Catalogue

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Building the South Side : urban space and civic culture in Chicago, 1890-1919 /
Robin F. Bachin.
imprint
Chicago : University of Chicago Press, 2004.
description
ix, 434 p.
ISBN
0226033937 (alk. paper)
format(s)
Book
Holdings
More Details
imprint
Chicago : University of Chicago Press, 2004.
isbn
0226033937 (alk. paper)
catalogue key
5123389
 
Includes bibliographical references and index.
A Look Inside
About the Author
Author Affiliation
Robin F. Bachin is the Charlton W. Tebeau Associate Professor of History at the University of Miami.
Excerpts
Flap Copy
Building the South Side explores the struggle for influence that dominated the planning and development of Chicago's South Side during the Progressive Era. Robin Bachin examines the early days of the University of Chicago, Chicago's public parks, Comiskey Park, and the Black Belt to consider how community leaders looked to the physical design of the city to shape its culture and promote civic interaction. The built environment created in these spaces compels us to rethink the significance of Progressivism by framing the era's political history within the context of broader cultural conflicts of the period. The creation of the University of Chicago, for instance, was intended to help the city overcome its reputation for greed and materialism. Yet the school was deeply indebted to Chicago businessmen and real estate developers for financial backing. Comiskey Park, meanwhile, was meant to be an emblem of the legitimacy of commercial leisure and mass amusement in the culture of big cities. But in the wake of the ruinous 1919 Black Sox scandal, it became the inspiration for debates over Americanism, democracy, and loyalty. Bachin highlights how the creation of a local terrain of civic culture was a contested process, with the battle for cultural authority transforming urban politics and blurring the line between private and public space. In the process, universities, parks and playgrounds, and commercial entertainment districts emerged as alternative arenas of civic engagement.
Full Text Reviews
Appeared in Choice on 2004-12-01:
The meaning and use of public spaces has become a focus of recent history. In particular, urban historians and others working on groups within cities have focused on this as a promising area of inquiry. A recent study of Philadelphia, The Middle Class City, by John Hepp (CH, Mar'04), is a very good example of this approach. In this excellent study of Chicago's South Side we have a similar study of the use of public space as a means of social self-definition. Bachin (Univ. of Miami) divides his study into three broad sections, each dealing with different social segments of the very diverse population of Chicago. All of the institutions and/or public spaces that are studied were developed or underwent radical change during the period under consideration. The first section looks at the Univ. of Chicago, the second, public parks. The third part consists of two very different venues: Comiskey Park and the section of South State Street that was the "main drag" for the African American population. Despite the variegated nature of the groups and institutions, the author does more than adequate justice to the subject. ^BSumming Up: Recommended. Upper-division undergraduates and above. I. Cohen emeritus, Illinois State University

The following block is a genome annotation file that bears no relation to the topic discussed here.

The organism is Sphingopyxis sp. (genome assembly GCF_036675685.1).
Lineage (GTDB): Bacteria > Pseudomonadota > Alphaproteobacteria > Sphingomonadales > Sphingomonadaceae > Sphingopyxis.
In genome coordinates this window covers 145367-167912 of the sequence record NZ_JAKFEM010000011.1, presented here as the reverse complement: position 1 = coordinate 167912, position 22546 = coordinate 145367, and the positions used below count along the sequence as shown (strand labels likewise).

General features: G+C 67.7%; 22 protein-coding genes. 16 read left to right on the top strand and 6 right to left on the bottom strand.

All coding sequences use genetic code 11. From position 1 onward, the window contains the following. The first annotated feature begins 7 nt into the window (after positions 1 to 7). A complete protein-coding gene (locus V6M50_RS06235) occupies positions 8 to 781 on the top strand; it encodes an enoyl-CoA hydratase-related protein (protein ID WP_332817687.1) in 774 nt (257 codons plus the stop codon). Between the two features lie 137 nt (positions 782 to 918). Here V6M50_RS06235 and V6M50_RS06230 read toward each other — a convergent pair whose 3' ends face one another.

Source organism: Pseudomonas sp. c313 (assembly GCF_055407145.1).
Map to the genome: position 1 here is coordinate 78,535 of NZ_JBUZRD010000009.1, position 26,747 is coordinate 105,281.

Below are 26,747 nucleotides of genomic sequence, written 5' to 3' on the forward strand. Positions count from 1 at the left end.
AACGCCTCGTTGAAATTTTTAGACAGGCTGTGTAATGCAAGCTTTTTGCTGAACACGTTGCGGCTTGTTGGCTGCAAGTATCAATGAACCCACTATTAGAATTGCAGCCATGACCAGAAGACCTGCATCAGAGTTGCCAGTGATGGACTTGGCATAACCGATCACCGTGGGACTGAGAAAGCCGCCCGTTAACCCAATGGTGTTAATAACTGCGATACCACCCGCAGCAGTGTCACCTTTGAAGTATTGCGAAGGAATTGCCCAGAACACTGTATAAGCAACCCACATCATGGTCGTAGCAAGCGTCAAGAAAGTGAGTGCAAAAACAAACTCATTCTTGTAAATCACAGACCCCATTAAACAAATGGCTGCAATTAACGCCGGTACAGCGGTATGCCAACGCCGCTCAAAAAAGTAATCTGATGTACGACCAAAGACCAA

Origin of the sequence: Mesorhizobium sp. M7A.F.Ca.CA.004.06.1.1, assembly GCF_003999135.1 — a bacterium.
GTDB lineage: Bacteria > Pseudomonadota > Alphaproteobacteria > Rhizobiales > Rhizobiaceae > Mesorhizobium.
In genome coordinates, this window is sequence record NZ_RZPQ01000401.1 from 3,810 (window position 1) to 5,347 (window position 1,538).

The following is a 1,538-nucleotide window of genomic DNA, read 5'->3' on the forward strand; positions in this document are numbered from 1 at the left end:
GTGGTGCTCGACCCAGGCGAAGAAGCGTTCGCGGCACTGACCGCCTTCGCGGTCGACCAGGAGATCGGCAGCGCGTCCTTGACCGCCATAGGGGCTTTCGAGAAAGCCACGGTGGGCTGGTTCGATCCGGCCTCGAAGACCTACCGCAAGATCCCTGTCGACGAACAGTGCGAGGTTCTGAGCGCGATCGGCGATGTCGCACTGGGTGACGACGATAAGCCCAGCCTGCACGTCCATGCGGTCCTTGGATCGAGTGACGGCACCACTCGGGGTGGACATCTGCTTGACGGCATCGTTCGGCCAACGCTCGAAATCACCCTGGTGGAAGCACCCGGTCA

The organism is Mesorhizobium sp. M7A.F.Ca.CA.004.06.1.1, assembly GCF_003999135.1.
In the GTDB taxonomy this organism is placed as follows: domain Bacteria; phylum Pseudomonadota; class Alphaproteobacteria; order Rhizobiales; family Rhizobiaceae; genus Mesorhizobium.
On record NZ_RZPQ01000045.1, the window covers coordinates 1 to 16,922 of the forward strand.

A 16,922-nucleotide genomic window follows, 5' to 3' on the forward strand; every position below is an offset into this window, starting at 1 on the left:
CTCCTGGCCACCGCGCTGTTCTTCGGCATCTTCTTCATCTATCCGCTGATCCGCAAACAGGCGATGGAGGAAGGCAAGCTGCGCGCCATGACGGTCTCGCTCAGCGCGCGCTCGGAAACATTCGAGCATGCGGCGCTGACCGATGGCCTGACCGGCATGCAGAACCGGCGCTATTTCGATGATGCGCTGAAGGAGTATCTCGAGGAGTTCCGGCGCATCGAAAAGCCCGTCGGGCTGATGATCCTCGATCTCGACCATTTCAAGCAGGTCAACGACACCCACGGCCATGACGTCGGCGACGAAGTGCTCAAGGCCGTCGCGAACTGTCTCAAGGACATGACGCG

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This item was reviewed in:
Choice, December 2004
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Summaries
Main Description
Building the South Sideexplores the struggle for influence that dominated the planning and development of Chicago's South Side during the Progressive Era. Robin Bachin examines the early days of the University of Chicago, Chicago's public parks, Comiskey Park, and the Black Belt to consider how community leaders looked to the physical design of the city to shape its culture and promote civic interaction.The built environment created in these spaces compels us to rethink the significance of Progressivism by framing the era's political history within the context of broader cultural conflicts of the period. The creation of the University of Chicago, for instance, was intended to help the city overcome its reputation for greed and materialism. Yet the school was deeply indebted to Chicago businessmen and real estate developers for financial backing. Comiskey Park, meanwhile, was meant to be an emblem of the legitimacy of commercial leisure and mass amusement in the culture of big cities. But in the wake of the ruinous 1919 Black Sox scandal, it became the inspiration for debates over Americanism, democracy, and loyalty.Bachin highlights how the creation of a local terrain of civic culture was a contested process, with the battle for cultural authority transforming urban politics and blurring the line between private and public space. In the process, universities, parks and playgrounds, and commercial entertainment districts emerged as alternative arenas of civic engagement.